Krishna's pastime was to play at the banks of the River Yamuna. He
understood that the waters were being polluted with the poison of the black
serpent Kaliya. Krishna took him to task, and soon a terrible fight ensued
between the two. As we see in this sculpture, Krishna, having crushed the
serpent is dancing on its several hoods. Having both ends of the reptile
under his control, he looks joyful.
Seeing the plight of their husband, the nagapatnis prayed to Lord Krishna
to forgive him and spare his life. The nagapatnis on either side of the
central image have female anatomy above the torso. They are elaborately
bejeweled and pray to Krishna with head bent and hands folded. The jewellery
of Krishna is intricately carved with attention paid to each minute detail.
Chiselling is done in high relief and there is refinement in each form. It
is highly polished giving it a brilliant gloss.
This description by Renu Rana.
Of Related Interest:
The Dance of Victory
Dancing over Kaliya
Playing with Krishna - God as Child in Art
How to keep a Brass statue well-maintained?
Brass statues are known and appreciated for their exquisite beauty and luster. The brilliant bright gold appearance of Brass makes it appropriate for casting aesthetic statues and sculptures. Brass is a metal alloy composed mainly of copper and zinc. This chemical composition makes brass a highly durable and corrosion-resistant material. Due to these properties, Brass statues and sculptures can be kept both indoors as well as outdoors. They also last for many decades without losing all their natural shine.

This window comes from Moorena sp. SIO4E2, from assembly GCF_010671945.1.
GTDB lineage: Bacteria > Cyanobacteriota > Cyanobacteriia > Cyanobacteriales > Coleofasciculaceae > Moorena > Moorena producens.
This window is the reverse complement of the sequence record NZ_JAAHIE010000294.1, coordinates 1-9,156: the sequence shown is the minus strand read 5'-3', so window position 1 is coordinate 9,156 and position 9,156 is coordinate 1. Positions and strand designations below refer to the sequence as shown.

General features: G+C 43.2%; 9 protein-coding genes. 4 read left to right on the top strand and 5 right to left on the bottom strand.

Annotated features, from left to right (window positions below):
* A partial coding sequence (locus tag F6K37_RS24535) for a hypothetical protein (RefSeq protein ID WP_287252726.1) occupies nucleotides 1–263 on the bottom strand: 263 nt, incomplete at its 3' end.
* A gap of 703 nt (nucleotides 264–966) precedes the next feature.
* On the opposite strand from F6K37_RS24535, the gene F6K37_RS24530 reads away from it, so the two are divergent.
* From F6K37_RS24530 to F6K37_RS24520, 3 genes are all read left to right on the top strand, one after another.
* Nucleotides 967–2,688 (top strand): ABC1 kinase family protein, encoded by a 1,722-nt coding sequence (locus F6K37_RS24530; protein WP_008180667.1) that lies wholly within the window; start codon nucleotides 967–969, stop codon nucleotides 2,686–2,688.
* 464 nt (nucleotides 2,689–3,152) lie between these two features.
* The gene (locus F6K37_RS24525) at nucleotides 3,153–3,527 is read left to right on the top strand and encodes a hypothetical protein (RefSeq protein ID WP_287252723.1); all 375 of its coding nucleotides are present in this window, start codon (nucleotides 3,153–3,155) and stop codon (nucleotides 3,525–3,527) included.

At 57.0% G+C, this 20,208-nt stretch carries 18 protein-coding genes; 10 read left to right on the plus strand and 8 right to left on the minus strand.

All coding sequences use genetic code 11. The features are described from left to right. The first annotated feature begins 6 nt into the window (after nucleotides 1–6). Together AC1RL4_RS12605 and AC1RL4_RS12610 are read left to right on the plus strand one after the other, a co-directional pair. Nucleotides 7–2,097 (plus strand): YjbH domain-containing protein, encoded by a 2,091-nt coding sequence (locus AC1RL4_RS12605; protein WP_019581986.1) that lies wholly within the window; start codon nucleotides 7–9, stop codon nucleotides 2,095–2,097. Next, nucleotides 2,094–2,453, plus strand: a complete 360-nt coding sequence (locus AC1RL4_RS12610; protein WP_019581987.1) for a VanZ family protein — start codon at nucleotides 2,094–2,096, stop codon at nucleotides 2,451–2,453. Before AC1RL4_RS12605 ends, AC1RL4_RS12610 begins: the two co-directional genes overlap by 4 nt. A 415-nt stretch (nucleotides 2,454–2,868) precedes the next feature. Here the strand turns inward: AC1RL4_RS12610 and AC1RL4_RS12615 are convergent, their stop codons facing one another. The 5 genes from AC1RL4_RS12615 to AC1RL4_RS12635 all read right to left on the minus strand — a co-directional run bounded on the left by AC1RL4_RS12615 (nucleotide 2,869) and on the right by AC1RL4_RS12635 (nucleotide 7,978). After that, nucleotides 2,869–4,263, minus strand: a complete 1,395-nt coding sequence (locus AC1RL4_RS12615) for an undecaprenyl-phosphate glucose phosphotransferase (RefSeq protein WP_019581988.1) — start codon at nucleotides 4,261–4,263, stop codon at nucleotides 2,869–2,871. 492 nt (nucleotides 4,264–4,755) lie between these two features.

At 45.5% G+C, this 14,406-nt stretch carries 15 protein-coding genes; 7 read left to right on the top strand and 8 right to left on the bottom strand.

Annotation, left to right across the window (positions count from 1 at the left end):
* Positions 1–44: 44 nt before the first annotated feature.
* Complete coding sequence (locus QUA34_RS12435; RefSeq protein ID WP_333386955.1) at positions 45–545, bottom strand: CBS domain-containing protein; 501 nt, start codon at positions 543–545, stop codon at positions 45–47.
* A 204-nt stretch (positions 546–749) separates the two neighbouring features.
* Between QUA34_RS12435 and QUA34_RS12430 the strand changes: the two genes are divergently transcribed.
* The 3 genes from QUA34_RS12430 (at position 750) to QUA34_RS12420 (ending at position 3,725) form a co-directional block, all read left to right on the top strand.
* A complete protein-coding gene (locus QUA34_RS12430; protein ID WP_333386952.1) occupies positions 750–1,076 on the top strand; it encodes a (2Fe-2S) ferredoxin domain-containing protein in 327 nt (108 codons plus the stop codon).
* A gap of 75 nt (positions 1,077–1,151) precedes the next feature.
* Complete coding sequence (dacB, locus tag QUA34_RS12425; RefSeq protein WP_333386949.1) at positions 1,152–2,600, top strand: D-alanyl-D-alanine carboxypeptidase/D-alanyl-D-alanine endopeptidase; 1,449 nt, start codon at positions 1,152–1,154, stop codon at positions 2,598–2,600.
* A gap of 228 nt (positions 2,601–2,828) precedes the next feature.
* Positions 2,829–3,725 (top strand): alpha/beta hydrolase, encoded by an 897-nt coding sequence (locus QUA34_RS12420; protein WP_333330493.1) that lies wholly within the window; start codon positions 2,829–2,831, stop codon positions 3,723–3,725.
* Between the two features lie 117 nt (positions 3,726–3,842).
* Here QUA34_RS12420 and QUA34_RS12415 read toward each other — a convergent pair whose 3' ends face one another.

Brass statues can withstand even harsh weather conditions very well due to their corrosion-resistance properties. However, maintaining the luster and natural beauty of brass statues is essential if you want to prolong their life and appearance.
In case you have a colored brass statue, you may apply mustard oil using a soft brush or clean cloth on the brass portion while for the colored portion of the statue, you may use coconut oil with a cotton cloth.
Brass idols of Hindu Gods and Goddesses are especially known for their intricate and detailed work of art. Nepalese sculptures are famous for small brass idols portraying Buddhist deities. These sculptures are beautified with gold gilding and inlay of precious or semi-precious stones. Religious brass statues can be kept at home altars. You can keep a decorative brass statue in your garden or roof to embellish the area and fill it with divinity.
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